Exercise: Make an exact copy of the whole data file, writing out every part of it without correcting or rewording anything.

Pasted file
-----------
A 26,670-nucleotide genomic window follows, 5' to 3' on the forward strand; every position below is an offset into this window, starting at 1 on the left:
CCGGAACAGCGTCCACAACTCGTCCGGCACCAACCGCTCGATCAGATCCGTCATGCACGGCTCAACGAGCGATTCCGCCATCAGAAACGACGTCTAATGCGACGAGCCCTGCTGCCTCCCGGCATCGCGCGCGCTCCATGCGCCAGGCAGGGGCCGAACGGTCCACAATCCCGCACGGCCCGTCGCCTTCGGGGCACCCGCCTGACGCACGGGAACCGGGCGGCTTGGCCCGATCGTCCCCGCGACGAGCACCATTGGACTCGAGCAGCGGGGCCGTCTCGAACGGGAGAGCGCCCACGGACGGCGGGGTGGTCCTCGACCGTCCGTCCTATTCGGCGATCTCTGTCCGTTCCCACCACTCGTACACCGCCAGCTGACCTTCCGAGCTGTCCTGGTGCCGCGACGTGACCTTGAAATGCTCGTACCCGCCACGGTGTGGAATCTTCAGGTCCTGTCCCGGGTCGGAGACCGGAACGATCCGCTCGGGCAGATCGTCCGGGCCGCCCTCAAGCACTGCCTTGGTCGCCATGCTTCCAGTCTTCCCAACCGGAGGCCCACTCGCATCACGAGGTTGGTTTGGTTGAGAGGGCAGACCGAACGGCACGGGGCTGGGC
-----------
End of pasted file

A 26,670-nucleotide genomic window follows, 5' to 3' on the forward strand; every position below is an offset into this window, starting at 1 on the left:
CCGGAACAGCGTCCACAACTCGTCCGGCACCAACCGCTCGATCAGATCCGTCATGCACGGCTCAACGAGCGATTCCGCCATCAGAAACGACGTCTAATGCGACGAGCCCTGCTGCCTCCCGGCATCGCGCGCGCTCCATGCGCCAGGCAGGGGCCGAACGGTCCACAATCCCGCACGGCCCGTCGCCTTCGGGGCACCCGCCTGACGCACGGGAACCGGGCGGCTTGGCCCGATCGTCCCCGCGACGAGCACCATTGGACTCGAGCAGCGGGGCCGTCTCGAACGGGAGAGCGCCCACGGACGGCGGGGTGGTCCTCGACCGTCCGTCCTATTCGGCGATCTCTGTCCGTTCCCACCACTCGTACACCGCCAGCTGACCTTCCGAGCTGTCCTGGTGCCGCGACGTGACCTTGAAATGCTCGTACCCGCCACGGTGTGGAATCTTCAGGTCCTGTCCCGGGTCGGAGACCGGAACGATCCGCTCGGGCAGATCGTCCGGGCCGCCCTCAAGCACTGCCTTGGTCGCCATGCTTCCAGTCTTCCCAACCGGAGGCCCACTCGCATCACGAGGTTGGTTTGGTTGAGAGGGCAGACCGAACGGCACGGGGCTGGGC